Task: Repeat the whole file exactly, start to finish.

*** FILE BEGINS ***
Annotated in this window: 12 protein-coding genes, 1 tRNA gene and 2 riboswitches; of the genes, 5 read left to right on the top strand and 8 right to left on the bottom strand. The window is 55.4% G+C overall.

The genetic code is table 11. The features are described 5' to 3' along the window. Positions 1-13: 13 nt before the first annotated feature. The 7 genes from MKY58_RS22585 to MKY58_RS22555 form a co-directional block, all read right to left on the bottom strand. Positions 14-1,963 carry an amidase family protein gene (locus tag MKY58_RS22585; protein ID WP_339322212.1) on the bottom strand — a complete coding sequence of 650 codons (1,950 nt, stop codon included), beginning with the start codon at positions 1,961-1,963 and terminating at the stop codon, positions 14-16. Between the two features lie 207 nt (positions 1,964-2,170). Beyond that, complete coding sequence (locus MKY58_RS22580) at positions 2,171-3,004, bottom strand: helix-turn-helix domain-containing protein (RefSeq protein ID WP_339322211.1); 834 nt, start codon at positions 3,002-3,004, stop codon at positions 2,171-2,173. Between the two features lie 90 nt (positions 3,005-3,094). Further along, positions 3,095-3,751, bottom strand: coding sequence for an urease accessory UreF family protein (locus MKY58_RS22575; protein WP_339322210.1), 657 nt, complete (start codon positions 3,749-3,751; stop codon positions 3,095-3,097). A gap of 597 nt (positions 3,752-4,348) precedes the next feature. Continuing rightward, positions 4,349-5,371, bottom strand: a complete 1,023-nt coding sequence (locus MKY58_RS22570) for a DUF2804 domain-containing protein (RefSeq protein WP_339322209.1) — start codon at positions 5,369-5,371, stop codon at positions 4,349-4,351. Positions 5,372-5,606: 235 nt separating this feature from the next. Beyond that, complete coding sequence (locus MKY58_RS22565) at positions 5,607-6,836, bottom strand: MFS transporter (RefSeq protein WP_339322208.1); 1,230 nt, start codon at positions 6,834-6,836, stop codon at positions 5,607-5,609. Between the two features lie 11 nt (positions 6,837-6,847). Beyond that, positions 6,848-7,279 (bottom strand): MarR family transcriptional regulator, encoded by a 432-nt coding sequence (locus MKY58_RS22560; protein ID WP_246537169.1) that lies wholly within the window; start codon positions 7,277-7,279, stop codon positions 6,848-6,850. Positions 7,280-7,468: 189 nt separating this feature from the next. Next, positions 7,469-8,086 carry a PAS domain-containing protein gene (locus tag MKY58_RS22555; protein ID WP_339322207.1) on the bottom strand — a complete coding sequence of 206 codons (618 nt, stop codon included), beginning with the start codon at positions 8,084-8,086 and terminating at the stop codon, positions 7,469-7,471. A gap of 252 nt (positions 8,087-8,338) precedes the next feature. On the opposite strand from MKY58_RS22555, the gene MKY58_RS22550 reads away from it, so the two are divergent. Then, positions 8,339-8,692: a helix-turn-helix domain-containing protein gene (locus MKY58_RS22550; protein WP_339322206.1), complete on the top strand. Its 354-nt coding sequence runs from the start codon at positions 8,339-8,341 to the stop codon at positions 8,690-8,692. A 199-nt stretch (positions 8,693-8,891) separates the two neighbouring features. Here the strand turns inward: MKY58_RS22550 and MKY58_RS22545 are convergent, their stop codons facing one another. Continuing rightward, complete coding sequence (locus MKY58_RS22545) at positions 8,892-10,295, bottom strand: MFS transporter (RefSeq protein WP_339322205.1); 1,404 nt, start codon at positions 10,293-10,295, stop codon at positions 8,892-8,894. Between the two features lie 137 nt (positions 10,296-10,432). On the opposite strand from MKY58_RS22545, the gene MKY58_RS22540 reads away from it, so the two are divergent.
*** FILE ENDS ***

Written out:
Annotated in this window: 12 protein-coding genes, 1 tRNA gene and 2 riboswitches; of the genes, 5 read left to right on the top strand and 8 right to left on the bottom strand. The window is 55.4% G+C overall.

The genetic code is table 11. The features are described 5' to 3' along the window. Positions 1-13: 13 nt before the first annotated feature. The 7 genes from MKY58_RS22585 to MKY58_RS22555 form a co-directional block, all read right to left on the bottom strand. Positions 14-1,963 carry an amidase family protein gene (locus tag MKY58_RS22585; protein ID WP_339322212.1) on the bottom strand — a complete coding sequence of 650 codons (1,950 nt, stop codon included), beginning with the start codon at positions 1,961-1,963 and terminating at the stop codon, positions 14-16. Between the two features lie 207 nt (positions 1,964-2,170). Beyond that, complete coding sequence (locus MKY58_RS22580) at positions 2,171-3,004, bottom strand: helix-turn-helix domain-containing protein (RefSeq protein ID WP_339322211.1); 834 nt, start codon at positions 3,002-3,004, stop codon at positions 2,171-2,173. Between the two features lie 90 nt (positions 3,005-3,094). Further along, positions 3,095-3,751, bottom strand: coding sequence for an urease accessory UreF family protein (locus MKY58_RS22575; protein WP_339322210.1), 657 nt, complete (start codon positions 3,749-3,751; stop codon positions 3,095-3,097). A gap of 597 nt (positions 3,752-4,348) precedes the next feature. Continuing rightward, positions 4,349-5,371, bottom strand: a complete 1,023-nt coding sequence (locus MKY58_RS22570) for a DUF2804 domain-containing protein (RefSeq protein WP_339322209.1) — start codon at positions 5,369-5,371, stop codon at positions 4,349-4,351. Positions 5,372-5,606: 235 nt separating this feature from the next. Beyond that, complete coding sequence (locus MKY58_RS22565) at positions 5,607-6,836, bottom strand: MFS transporter (RefSeq protein WP_339322208.1); 1,230 nt, start codon at positions 6,834-6,836, stop codon at positions 5,607-5,609. Between the two features lie 11 nt (positions 6,837-6,847). Beyond that, positions 6,848-7,279 (bottom strand): MarR family transcriptional regulator, encoded by a 432-nt coding sequence (locus MKY58_RS22560; protein ID WP_246537169.1) that lies wholly within the window; start codon positions 7,277-7,279, stop codon positions 6,848-6,850. Positions 7,280-7,468: 189 nt separating this feature from the next. Next, positions 7,469-8,086 carry a PAS domain-containing protein gene (locus tag MKY58_RS22555; protein ID WP_339322207.1) on the bottom strand — a complete coding sequence of 206 codons (618 nt, stop codon included), beginning with the start codon at positions 8,084-8,086 and terminating at the stop codon, positions 7,469-7,471. A gap of 252 nt (positions 8,087-8,338) precedes the next feature. On the opposite strand from MKY58_RS22555, the gene MKY58_RS22550 reads away from it, so the two are divergent. Then, positions 8,339-8,692: a helix-turn-helix domain-containing protein gene (locus MKY58_RS22550; protein WP_339322206.1), complete on the top strand. Its 354-nt coding sequence runs from the start codon at positions 8,339-8,341 to the stop codon at positions 8,690-8,692. A 199-nt stretch (positions 8,693-8,891) separates the two neighbouring features. Here the strand turns inward: MKY58_RS22550 and MKY58_RS22545 are convergent, their stop codons facing one another. Continuing rightward, complete coding sequence (locus MKY58_RS22545) at positions 8,892-10,295, bottom strand: MFS transporter (RefSeq protein WP_339322205.1); 1,404 nt, start codon at positions 10,293-10,295, stop codon at positions 8,892-8,894. Between the two features lie 137 nt (positions 10,296-10,432). On the opposite strand from MKY58_RS22545, the gene MKY58_RS22540 reads away from it, so the two are divergent.